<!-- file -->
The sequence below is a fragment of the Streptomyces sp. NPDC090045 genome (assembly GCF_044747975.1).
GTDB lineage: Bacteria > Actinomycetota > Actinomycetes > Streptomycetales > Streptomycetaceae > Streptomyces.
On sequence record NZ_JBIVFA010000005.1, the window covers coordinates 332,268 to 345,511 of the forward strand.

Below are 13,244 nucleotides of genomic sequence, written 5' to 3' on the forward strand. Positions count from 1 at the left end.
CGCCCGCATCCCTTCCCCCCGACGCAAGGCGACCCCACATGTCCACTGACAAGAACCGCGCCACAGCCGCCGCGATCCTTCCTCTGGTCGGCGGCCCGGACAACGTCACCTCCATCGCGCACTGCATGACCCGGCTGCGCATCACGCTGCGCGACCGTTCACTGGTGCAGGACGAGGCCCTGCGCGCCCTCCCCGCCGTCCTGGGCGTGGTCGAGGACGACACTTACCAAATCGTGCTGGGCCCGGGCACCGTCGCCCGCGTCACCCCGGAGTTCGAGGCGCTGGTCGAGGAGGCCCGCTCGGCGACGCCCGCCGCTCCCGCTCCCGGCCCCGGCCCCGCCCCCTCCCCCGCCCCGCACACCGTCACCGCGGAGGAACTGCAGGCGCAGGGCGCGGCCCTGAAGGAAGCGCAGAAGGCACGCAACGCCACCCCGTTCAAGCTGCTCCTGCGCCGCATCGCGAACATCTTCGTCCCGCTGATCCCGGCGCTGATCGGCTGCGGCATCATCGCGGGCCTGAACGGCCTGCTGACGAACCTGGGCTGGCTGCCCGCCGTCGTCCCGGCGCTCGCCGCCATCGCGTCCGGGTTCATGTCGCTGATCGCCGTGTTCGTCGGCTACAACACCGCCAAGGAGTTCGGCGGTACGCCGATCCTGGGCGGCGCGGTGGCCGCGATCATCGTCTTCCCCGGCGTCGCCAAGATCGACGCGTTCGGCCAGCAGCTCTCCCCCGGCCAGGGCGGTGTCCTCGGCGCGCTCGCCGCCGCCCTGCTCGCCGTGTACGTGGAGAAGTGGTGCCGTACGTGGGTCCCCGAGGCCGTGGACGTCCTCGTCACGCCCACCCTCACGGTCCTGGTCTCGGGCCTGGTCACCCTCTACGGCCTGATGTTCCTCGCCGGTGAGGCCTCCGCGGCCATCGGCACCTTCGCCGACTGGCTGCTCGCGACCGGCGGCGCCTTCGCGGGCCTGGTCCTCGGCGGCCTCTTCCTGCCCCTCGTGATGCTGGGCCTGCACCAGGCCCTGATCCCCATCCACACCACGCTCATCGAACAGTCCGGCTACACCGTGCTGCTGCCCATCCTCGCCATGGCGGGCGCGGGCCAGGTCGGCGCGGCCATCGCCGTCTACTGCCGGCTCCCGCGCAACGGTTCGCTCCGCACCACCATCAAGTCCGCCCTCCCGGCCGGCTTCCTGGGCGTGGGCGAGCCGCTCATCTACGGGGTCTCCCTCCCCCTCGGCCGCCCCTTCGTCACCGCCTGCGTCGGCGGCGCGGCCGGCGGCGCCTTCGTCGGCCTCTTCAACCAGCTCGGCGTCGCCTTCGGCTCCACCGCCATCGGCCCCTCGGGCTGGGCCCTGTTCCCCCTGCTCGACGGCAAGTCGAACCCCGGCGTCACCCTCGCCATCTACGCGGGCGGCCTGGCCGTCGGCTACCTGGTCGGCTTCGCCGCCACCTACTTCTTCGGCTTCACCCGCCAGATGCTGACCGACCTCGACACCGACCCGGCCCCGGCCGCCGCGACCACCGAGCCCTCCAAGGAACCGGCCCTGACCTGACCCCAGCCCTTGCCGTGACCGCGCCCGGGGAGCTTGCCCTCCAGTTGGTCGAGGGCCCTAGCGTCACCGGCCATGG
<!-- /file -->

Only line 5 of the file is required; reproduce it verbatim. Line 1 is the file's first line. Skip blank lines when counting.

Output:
CGCCCGCATCCCTTCCCCCCGACGCAAGGCGACCCCACATGTCCACTGACAAGAACCGCGCCACAGCCGCCGCGATCCTTCCTCTGGTCGGCGGCCCGGACAACGTCACCTCCATCGCGCACTGCATGACCCGGCTGCGCATCACGCTGCGCGACCGTTCACTGGTGCAGGACGAGGCCCTGCGCGCCCTCCCCGCCGTCCTGGGCGTGGTCGAGGACGACACTTACCAAATCGTGCTGGGCCCGGGCACCGTCGCCCGCGTCACCCCGGAGTTCGAGGCGCTGGTCGAGGAGGCCCGCTCGGCGACGCCCGCCGCTCCCGCTCCCGGCCCCGGCCCCGCCCCCTCCCCCGCCCCGCACACCGTCACCGCGGAGGAACTGCAGGCGCAGGGCGCGGCCCTGAAGGAAGCGCAGAAGGCACGCAACGCCACCCCGTTCAAGCTGCTCCTGCGCCGCATCGCGAACATCTTCGTCCCGCTGATCCCGGCGCTGATCGGCTGCGGCATCATCGCGGGCCTGAACGGCCTGCTGACGAACCTGGGCTGGCTGCCCGCCGTCGTCCCGGCGCTCGCCGCCATCGCGTCCGGGTTCATGTCGCTGATCGCCGTGTTCGTCGGCTACAACACCGCCAAGGAGTTCGGCGGTACGCCGATCCTGGGCGGCGCGGTGGCCGCGATCATCGTCTTCCCCGGCGTCGCCAAGATCGACGCGTTCGGCCAGCAGCTCTCCCCCGGCCAGGGCGGTGTCCTCGGCGCGCTCGCCGCCGCCCTGCTCGCCGTGTACGTGGAGAAGTGGTGCCGTACGTGGGTCCCCGAGGCCGTGGACGTCCTCGTCACGCCCACCCTCACGGTCCTGGTCTCGGGCCTGGTCACCCTCTACGGCCTGATGTTCCTCGCCGGTGAGGCCTCCGCGGCCATCGGCACCTTCGCCGACTGGCTGCTCGCGACCGGCGGCGCCTTCGCGGGCCTGGTCCTCGGCGGCCTCTTCCTGCCCCTCGTGATGCTGGGCCTGCACCAGGCCCTGATCCCCATCCACACCACGCTCATCGAACAGTCCGGCTACACCGTGCTGCTGCCCATCCTCGCCATGGCGGGCGCGGGCCAGGTCGGCGCGGCCATCGCCGTCTACTGCCGGCTCCCGCGCAACGGTTCGCTCCGCACCACCATCAAGTCCGCCCTCCCGGCCGGCTTCCTGGGCGTGGGCGAGCCGCTCATCTACGGGGTCTCCCTCCCCCTCGGCCGCCCCTTCGTCACCGCCTGCGTCGGCGGCGCGGCCGGCGGCGCCTTCGTCGGCCTCTTCAACCAGCTCGGCGTCGCCTTCGGCTCCACCGCCATCGGCCCCTCGGGCTGGGCCCTGTTCCCCCTGCTCGACGGCAAGTCGAACCCCGGCGTCACCCTCGCCATCTACGCGGGCGGCCTGGCCGTCGGCTACCTGGTCGGCTTCGCCGCCACCTACTTCTTCGGCTTCACCCGCCAGATGCTGACCGACCTCGACACCGACCCGGCCCCGGCCGCCGCGACCACCGAGCCCTCCAAGGAACCGGCCCTGACCTGACCCCAGCCCTTGCCGTGACCGCGCCCGGGGAGCTTGCCCTCCAGTTGGTCGAGGGCCCTAGCGTCACCGGCCATGG